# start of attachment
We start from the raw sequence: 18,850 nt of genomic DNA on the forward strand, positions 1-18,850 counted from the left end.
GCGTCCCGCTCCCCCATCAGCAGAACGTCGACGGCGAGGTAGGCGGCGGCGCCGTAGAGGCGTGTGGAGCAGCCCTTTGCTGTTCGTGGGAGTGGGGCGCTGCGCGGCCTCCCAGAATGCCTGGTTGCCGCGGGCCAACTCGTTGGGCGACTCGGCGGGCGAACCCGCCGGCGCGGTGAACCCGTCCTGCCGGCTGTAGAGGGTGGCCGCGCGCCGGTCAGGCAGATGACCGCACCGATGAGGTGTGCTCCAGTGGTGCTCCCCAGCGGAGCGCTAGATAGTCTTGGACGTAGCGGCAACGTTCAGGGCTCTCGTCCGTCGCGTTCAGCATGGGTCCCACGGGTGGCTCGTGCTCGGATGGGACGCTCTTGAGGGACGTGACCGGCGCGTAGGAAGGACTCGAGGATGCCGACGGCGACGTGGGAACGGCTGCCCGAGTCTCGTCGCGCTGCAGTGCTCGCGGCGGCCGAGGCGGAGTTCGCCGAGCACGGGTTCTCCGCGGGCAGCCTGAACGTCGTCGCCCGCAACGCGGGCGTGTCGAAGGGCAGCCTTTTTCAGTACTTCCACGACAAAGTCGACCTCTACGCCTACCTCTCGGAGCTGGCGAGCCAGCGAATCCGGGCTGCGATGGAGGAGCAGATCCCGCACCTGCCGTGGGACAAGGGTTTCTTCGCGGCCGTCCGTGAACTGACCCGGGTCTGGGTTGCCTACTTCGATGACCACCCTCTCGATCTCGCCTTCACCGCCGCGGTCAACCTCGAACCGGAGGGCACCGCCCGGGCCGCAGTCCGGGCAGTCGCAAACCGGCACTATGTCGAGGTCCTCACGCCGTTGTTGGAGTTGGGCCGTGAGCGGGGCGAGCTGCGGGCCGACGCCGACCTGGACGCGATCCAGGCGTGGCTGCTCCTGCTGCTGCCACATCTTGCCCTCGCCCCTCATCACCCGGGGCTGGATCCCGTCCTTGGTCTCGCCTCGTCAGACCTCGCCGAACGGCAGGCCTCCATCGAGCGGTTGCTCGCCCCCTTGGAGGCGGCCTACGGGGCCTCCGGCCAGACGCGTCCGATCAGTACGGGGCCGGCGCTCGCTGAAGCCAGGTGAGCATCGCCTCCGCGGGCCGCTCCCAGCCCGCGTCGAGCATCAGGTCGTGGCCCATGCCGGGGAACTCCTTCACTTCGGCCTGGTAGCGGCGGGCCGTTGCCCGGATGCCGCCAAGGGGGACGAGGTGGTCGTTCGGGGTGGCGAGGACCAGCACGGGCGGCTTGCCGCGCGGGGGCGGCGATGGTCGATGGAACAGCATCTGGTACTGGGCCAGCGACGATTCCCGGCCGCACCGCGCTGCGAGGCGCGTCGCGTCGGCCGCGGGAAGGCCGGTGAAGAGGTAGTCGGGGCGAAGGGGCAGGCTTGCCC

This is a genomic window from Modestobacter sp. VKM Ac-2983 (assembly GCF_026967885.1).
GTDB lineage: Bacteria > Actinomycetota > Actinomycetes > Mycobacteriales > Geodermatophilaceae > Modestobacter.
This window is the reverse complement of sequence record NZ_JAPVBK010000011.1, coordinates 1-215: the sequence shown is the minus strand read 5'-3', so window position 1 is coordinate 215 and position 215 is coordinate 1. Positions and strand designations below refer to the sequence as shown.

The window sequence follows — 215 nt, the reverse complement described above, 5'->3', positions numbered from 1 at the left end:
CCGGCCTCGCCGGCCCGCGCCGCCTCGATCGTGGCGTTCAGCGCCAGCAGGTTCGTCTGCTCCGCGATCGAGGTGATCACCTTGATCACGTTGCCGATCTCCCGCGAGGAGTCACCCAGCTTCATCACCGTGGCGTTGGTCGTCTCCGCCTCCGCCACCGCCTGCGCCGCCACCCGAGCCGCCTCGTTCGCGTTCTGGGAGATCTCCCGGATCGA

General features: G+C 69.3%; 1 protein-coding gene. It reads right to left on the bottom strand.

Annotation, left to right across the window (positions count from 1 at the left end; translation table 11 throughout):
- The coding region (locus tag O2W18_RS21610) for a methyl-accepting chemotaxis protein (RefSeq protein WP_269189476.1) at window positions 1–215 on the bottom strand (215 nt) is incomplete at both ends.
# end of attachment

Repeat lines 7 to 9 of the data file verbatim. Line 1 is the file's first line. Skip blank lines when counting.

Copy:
CCGGCCTCGCCGGCCCGCGCCGCCTCGATCGTGGCGTTCAGCGCCAGCAGGTTCGTCTGCTCCGCGATCGAGGTGATCACCTTGATCACGTTGCCGATCTCCCGCGAGGAGTCACCCAGCTTCATCACCGTGGCGTTGGTCGTCTCCGCCTCCGCCACCGCCTGCGCCGCCACCCGAGCCGCCTCGTTCGCGTTCTGGGAGATCTCCCGGATCGA

General features: G+C 69.3%; 1 protein-coding gene. It reads right to left on the bottom strand.

Annotation, left to right across the window (positions count from 1 at the left end; translation table 11 throughout):